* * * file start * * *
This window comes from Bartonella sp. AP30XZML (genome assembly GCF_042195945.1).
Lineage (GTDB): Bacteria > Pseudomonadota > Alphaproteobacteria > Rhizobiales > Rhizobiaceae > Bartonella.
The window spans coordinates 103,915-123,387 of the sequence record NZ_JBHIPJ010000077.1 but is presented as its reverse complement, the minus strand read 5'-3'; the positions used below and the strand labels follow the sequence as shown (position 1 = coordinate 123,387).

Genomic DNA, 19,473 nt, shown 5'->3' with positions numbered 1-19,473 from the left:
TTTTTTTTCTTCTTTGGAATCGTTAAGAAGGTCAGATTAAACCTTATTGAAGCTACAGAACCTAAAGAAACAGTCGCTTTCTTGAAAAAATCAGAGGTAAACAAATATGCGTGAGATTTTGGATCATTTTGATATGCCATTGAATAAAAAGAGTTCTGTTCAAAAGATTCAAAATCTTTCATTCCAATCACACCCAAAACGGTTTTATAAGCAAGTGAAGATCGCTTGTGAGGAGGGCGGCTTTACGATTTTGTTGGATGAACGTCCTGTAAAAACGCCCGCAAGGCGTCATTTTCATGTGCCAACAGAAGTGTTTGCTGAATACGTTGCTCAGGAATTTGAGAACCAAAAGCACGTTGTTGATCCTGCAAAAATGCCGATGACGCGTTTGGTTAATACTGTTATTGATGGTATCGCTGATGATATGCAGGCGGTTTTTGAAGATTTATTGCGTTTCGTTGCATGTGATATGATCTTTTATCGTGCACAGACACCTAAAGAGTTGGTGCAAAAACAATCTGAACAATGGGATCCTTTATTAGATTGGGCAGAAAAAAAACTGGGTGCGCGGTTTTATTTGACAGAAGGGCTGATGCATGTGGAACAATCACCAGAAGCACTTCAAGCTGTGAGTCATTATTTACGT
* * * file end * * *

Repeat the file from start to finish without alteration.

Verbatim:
This window comes from Bartonella sp. AP30XZML (genome assembly GCF_042195945.1).
Lineage (GTDB): Bacteria > Pseudomonadota > Alphaproteobacteria > Rhizobiales > Rhizobiaceae > Bartonella.
The window spans coordinates 103,915-123,387 of the sequence record NZ_JBHIPJ010000077.1 but is presented as its reverse complement, the minus strand read 5'-3'; the positions used below and the strand labels follow the sequence as shown (position 1 = coordinate 123,387).

Genomic DNA, 19,473 nt, shown 5'->3' with positions numbered 1-19,473 from the left:
TTTTTTTTCTTCTTTGGAATCGTTAAGAAGGTCAGATTAAACCTTATTGAAGCTACAGAACCTAAAGAAACAGTCGCTTTCTTGAAAAAATCAGAGGTAAACAAATATGCGTGAGATTTTGGATCATTTTGATATGCCATTGAATAAAAAGAGTTCTGTTCAAAAGATTCAAAATCTTTCATTCCAATCACACCCAAAACGGTTTTATAAGCAAGTGAAGATCGCTTGTGAGGAGGGCGGCTTTACGATTTTGTTGGATGAACGTCCTGTAAAAACGCCCGCAAGGCGTCATTTTCATGTGCCAACAGAAGTGTTTGCTGAATACGTTGCTCAGGAATTTGAGAACCAAAAGCACGTTGTTGATCCTGCAAAAATGCCGATGACGCGTTTGGTTAATACTGTTATTGATGGTATCGCTGATGATATGCAGGCGGTTTTTGAAGATTTATTGCGTTTCGTTGCATGTGATATGATCTTTTATCGTGCACAGACACCTAAAGAGTTGGTGCAAAAACAATCTGAACAATGGGATCCTTTATTAGATTGGGCAGAAAAAAAACTGGGTGCGCGGTTTTATTTGACAGAAGGGCTGATGCATGTGGAACAATCACCAGAAGCACTTCAAGCTGTGAGTCATTATTTACGT